Tons of tears from Nashville Predators defenceman PK Subban during long Bell Centre ovation
MONTREAL — Tears streamed down P.K. Subban’s cheeks as the standing ovation went on and on.
It was clear that the former darling of the Bell Centre crowd, back for the first time since his trade to the Nashville Predators last June, still held a special place in the hearts of Montreal Canadiens fans.
“I wasn’t really sure how I was going to feel,” Subban said. “I played a lot of hockey games in this building.
“A lot of great things happened in this building and in this city while I was here. All those memories come back, whether it’s stuff to do at the hospital, with the kids, family, teammates., emotional hockey games. We shared that with all the fans and the community here.”
Of course, it didn’t stop those same fans from booing him in a tightly contested third period each time he rushed the puck or cheering wildly when Paul Byron scored with nine second stop go to give the Canadiens a 2-1 victory on Thursday night.
But Montreal fans have done that to many star players who have left or been traded in the past.
“It was great,” he said with a laugh. “You know what? That’s the first time I’ve ever been booed at the Bell Centre. I kind of enjoyed that. The fans here are some of the best sports fans in the world. It was great to play in front of them tonight.”
Before the game, before fans shifted their loyalties back to the home team and the race for the playoff spot, there was nothing but affection for Subban, a one-of-a-kind figure in his seven seasons on the Montreal blue-line before his shock trade to Nashville in a one for one swap for respected reaguard Shea Weber.
Subban was not only a dazzling talent who played with flair. He won over fans who didn’t even like hockey with is bubbly personality, his ability to connect with the public and his remarkable generosity.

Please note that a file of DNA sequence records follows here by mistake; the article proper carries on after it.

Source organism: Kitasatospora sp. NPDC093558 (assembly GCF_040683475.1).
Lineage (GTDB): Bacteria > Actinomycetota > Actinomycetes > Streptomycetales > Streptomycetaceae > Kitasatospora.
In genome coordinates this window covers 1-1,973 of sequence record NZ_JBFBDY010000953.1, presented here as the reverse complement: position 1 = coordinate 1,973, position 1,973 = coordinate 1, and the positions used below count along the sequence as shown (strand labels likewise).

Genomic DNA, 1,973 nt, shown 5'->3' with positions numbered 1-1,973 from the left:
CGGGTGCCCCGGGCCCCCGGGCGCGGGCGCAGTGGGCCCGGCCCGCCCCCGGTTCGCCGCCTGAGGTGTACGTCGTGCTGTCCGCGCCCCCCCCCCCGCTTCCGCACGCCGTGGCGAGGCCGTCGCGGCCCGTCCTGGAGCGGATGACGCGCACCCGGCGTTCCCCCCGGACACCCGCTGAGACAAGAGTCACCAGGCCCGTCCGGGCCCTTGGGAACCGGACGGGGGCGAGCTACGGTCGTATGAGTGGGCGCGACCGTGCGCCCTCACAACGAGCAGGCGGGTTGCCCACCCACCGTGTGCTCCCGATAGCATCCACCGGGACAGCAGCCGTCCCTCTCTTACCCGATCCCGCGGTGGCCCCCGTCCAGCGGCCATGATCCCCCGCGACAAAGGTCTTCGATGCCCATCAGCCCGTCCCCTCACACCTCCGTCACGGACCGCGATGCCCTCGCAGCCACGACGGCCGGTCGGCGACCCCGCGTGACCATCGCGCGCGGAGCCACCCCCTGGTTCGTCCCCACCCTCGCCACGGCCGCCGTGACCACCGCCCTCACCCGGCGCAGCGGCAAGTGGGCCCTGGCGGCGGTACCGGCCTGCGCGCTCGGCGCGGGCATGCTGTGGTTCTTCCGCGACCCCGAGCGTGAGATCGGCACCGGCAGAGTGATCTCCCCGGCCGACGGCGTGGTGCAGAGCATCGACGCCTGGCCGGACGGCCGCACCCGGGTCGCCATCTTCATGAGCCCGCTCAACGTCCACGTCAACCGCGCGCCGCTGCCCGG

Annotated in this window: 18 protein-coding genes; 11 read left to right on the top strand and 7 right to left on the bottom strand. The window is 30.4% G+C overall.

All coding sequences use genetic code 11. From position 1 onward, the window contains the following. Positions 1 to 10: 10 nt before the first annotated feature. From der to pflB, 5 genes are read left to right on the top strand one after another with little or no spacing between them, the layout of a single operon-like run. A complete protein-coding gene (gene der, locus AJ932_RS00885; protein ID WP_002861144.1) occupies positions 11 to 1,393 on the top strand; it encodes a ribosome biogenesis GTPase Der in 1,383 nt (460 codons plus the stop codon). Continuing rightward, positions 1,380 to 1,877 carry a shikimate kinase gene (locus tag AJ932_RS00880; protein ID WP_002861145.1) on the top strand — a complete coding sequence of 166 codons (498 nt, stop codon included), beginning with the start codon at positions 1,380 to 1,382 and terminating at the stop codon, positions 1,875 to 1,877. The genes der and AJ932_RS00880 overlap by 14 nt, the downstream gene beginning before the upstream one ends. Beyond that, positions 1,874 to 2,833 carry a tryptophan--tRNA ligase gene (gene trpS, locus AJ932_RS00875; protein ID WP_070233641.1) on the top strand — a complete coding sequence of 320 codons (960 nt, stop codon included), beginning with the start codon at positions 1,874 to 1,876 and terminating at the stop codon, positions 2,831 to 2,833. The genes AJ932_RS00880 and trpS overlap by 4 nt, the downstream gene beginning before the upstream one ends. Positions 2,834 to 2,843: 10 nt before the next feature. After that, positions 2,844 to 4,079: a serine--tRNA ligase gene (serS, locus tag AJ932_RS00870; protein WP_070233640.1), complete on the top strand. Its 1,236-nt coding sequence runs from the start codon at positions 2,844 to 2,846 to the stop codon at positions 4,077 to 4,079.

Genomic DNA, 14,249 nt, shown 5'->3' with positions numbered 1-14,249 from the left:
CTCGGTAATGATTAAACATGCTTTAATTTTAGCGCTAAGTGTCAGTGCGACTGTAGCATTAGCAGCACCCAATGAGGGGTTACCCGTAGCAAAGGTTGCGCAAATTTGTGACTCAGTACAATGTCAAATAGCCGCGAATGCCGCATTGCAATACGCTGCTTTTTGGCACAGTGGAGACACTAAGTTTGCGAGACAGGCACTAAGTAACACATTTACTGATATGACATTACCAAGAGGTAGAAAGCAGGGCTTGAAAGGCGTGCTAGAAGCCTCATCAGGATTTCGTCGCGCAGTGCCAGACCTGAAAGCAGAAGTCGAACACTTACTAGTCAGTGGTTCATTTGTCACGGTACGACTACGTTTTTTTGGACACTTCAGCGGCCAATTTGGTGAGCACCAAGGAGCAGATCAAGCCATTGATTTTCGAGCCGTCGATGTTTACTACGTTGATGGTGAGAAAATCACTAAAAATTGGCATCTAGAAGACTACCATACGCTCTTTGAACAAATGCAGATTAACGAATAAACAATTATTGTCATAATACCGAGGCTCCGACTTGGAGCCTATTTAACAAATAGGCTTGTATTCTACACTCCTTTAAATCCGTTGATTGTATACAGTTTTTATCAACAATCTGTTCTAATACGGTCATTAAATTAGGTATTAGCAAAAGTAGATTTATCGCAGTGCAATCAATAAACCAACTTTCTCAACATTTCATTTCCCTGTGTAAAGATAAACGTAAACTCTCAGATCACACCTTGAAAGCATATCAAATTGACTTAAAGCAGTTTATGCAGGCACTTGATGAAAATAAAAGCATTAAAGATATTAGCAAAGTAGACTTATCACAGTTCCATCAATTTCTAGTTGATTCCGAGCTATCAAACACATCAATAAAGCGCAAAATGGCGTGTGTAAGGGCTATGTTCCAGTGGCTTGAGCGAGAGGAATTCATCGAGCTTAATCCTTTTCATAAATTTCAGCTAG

The day before the game, he was given a medal by Governor General David Johnston to mark his September, 2015 pledge to raise $10 million for the Montreal Children’s Hospital, which is believed to be the largest charitable donation ever made by a Canadian athlete.
The Canadiens knew that the fans wanted to show they haven’t forgotten and prepared a video montage of his moments on and off the ice while he was in Montreal. Shown just before the national anthems were sung, it ended with the message “welcome back P.K.”
And then the ovation began. Standing with his teammates at the blue-line, Subban was clearly choked up and then the tears welled from his eyes.
Even the Canadiens players were moved.
“He played really hard for us here,” said goalie Carey Price. “It was his home.
“No doubt he was a fan favourite. I’m just happy that the fans received him like that.”
“It meant a lot for him to play here and wear the Montreal Canadiens sweater,” said Canadiens winger Brendan Gallagher. “For him to come back and get a ceremony, I thought that was nice. But once the puck dropped, everything just went away and we focused on the game.”
The fun started well before the game. Subban said his teammates lined up with sticks raised to make him run the gauntlet onto the ice for the pre-game warm-up. Once he stepped onto the ice, chants of “P.K., P.K.” went up from the stands.
“I’ve got a great bunch of teammates,” said Subban. “The way they’ve handled everything the last couple of days.
“They understand there are some things bigger than hockey. A couple of my teammates (Roman Josi and Mike Fisher) came to the hospital with me (on Wednesday). That was the most positive thing I’ve seen.”
As for the game, Subban picked up an assist as he slid the puck to Ryan Ellis for a power-play goal at 18:25 of the first period. He got 24:33 of ice time, which was third on the team, made five hits and blocked five shots. Not a huge game by Subban standards, but solid enough.
Subban was injured when the Canadiens won 2-1 in Nashville in January, so it was his first game against the team that drafted him in the second round in 2007 and then watched him blossom into a star. Subban, who won a Norris Trophy as the NHL’s top defenceman in 2013, helped the Canadiens become a contender in the league’s Eastern Conference.
His return to Montreal became an event in itself.
His defence partner Mattias Ekholm was not surprised that Subban is so popular.
“It was awesome,” said Ekholm. “It was one of the cooler moments I’ve been a part of on an ice hockey rink.”
Bill Beacon, The Canadian Press
This news article is kindly supported by the Voice of English-speaking Québec 2017 SpringFest 5 @ 7.
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